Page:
Engineers as Loner-Loser-Uncultured-Geeks - Not!
Remember being shunned at college (at least in England) for being an engineer (or scientist) by the oh so trendy arts and humanities crowd? I do. We geeks were characterized as uncultured loners and losers. Well I've been re-examining the evidence and I think we should have stood our ground and turned this whole loner-loser-uncultured-geek thing on its head and fired it right back at the arts and humanities posse.
Engineers as loners is simply not true. The earliest days on my path to engineer-dom were characterized by team work - whether it was group lab activities or group design and build contests - it was always in a team. In industry too, teams are the domain of engineers - how else would you conceive, design, and build something of the magnitude of the Apollo Moon Missions? Contrast this with the lone author or lone artist working on their masterpieces - no mention of team work there. Seems to me we engineers were characterized as loners by those who more aptly fit the description and yet somehow it stuck to us.
Ok, maybe there's something here if you frame it in terms of a popularity contest amongst teenagers - where historically would-be engineers haven't faired too well. However, I prefer the idea that engineers are slow starters but persistent - life is not a sprint, it's a marathon. As we engineers mature we are classed as highly valued citizens - making something from nothing - a stretch for many of the arts and humanities set that became lawyers and politicians. Let's rerun those popularity contests now!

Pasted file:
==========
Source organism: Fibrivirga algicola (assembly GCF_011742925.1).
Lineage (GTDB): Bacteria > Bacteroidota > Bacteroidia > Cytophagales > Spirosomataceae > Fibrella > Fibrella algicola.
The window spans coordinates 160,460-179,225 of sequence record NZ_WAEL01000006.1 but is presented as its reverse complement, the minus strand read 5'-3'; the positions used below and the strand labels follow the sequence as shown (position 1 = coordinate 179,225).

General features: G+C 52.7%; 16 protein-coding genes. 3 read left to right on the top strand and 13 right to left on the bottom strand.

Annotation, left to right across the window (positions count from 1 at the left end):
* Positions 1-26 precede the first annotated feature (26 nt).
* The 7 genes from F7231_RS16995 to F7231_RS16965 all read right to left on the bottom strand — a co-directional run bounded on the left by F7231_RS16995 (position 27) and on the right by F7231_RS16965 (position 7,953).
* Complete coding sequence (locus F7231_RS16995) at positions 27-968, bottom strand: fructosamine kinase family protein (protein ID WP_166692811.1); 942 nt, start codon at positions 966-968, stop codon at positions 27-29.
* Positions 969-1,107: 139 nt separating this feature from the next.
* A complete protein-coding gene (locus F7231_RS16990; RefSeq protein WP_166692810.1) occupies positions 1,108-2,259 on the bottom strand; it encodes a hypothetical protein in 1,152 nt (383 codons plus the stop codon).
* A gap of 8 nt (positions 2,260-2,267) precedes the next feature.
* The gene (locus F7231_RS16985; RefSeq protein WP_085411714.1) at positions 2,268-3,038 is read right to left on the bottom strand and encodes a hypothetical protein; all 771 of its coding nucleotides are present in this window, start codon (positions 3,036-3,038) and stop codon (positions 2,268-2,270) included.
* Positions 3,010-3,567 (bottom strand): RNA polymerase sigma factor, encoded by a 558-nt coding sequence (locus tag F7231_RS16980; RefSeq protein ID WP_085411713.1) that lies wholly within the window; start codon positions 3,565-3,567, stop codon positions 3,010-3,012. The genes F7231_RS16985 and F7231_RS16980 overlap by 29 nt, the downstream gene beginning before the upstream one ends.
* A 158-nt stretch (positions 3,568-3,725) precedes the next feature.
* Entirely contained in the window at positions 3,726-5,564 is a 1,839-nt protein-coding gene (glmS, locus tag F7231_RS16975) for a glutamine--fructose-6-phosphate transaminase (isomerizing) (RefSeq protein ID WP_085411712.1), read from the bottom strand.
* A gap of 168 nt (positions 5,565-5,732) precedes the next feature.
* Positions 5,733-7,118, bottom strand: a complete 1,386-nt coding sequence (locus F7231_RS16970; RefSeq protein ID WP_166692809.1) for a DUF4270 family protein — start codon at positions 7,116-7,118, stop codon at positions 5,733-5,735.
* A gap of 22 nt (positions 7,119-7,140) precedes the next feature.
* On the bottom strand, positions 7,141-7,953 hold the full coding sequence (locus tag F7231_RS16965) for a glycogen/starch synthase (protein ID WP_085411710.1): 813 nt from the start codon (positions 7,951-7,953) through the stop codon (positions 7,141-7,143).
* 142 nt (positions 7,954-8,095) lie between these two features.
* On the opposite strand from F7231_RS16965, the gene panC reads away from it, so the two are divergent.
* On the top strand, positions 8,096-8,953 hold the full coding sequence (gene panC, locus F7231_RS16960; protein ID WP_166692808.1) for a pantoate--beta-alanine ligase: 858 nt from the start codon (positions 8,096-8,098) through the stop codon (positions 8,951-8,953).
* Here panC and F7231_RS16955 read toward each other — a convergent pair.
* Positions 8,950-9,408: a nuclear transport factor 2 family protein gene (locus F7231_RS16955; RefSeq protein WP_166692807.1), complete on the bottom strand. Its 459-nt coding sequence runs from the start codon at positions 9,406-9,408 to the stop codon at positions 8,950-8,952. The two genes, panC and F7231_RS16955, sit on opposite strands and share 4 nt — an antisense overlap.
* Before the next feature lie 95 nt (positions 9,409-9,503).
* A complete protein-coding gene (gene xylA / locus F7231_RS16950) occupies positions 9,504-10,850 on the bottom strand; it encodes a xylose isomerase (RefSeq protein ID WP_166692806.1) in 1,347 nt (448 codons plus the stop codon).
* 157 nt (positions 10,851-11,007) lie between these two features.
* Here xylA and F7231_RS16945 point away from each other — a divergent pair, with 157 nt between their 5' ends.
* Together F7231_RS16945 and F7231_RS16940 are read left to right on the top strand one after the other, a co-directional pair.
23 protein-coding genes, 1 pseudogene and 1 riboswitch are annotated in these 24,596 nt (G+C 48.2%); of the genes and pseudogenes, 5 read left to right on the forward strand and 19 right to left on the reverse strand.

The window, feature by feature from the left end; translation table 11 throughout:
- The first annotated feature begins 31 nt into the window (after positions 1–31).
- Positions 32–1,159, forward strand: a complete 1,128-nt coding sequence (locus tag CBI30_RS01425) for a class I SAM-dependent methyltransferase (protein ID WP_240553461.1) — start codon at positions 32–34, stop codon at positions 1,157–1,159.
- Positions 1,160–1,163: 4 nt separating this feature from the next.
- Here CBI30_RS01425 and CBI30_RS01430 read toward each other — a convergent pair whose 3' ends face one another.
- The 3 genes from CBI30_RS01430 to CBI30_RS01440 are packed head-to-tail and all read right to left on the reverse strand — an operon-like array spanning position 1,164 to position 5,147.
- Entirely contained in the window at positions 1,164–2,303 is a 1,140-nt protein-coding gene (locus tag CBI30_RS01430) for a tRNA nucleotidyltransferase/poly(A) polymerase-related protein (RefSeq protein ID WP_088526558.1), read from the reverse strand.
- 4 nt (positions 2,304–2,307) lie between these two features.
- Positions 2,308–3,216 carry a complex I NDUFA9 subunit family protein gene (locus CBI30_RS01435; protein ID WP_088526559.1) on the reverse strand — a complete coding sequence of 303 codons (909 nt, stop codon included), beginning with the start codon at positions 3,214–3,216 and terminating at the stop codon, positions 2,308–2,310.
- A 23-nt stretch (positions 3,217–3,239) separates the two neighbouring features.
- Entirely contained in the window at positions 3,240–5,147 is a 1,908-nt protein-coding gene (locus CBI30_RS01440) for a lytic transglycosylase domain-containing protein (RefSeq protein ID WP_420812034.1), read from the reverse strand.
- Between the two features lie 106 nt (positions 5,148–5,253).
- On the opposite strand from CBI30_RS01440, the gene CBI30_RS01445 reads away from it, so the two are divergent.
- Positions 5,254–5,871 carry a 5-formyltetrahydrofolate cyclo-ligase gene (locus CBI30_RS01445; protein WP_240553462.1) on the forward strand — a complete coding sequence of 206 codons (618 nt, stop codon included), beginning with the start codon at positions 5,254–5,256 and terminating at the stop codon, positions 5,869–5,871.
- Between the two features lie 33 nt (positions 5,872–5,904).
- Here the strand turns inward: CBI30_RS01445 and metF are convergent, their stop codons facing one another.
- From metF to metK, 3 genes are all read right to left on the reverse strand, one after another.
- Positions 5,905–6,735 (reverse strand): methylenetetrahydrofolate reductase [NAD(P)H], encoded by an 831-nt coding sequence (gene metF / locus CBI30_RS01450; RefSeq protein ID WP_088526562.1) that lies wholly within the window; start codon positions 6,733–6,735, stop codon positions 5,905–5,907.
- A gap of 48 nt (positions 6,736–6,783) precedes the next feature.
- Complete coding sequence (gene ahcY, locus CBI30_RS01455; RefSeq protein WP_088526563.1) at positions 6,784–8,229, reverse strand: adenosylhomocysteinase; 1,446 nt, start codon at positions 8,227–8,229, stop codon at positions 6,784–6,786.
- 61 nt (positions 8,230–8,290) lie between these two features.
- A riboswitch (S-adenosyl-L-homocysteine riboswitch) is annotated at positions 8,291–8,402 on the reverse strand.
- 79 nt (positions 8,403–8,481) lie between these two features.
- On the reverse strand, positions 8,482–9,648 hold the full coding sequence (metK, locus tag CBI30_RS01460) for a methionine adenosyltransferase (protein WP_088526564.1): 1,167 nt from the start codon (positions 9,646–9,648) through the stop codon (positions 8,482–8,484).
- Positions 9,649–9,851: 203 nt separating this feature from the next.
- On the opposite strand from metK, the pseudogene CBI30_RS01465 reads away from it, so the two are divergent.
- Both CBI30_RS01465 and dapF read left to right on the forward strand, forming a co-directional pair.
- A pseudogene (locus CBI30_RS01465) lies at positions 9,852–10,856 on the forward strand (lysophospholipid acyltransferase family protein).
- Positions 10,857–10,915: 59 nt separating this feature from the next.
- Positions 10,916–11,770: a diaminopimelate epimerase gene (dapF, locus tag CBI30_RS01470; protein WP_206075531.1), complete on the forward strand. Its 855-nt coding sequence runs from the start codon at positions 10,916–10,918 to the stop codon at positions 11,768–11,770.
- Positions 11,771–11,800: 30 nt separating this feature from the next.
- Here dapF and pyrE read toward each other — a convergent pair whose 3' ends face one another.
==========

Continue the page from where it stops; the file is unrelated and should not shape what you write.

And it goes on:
Why is it that culture seems to be defined in terms of the frivolous? Things like what you wear, how you look, your grasp of the classic writings of Shakespeare et al, or appreciation of paintings from bygone times. It's because engineers have better things to do. Culture is defined by those who have little grasp of everyday reality because they don't have to, so they levitate towards the frivolous. Whereas engineers are a different breed - from the people for the people - attempting to ever improve or provide new innovations for the human condition, whether it be a vacuum cleaner or a car.
Ok, I'll admit that I prefer numbers and equations to words and sentences, but so what? How is it that numbers and equations equals geek yet words and sentences equals a higher purpose? I'm willing to write reports and make presentations if it serves a practical purpose such as the communication of a new design or the findings from a series of tests. As an engineer it's a duty instilled in us from our first days at college to share insights with the team in whatever form helps get the message across.
On a daily basis we are surrounded by the works of engineers - you name it, from light bulbs to airplanes - we engineers are responsible for a lot of the world around us and on the whole it's for the better.
I know it's probably time I moved on, and now I can finally having let my thoughts loose. I'm proud to say I'm an engineer no matter what anyone else thinks - really I'm over it...
Recent blog posts
- External Aerodynamics with CFD
- A Case for Renaming the Navier-Stokes Equations
- Ludwig Prandtl: Real Fluids Explained
- Osborne Reynolds: A Giant in Fluid Dynamics
- Sliver Treatment Strategies for CFD
- How to Fix Small Acute Angles for CFD
- Small Feature Removal for CFD
- Fluid Visualization in Nature
- Design is Compromise
- CFD Is Not Enough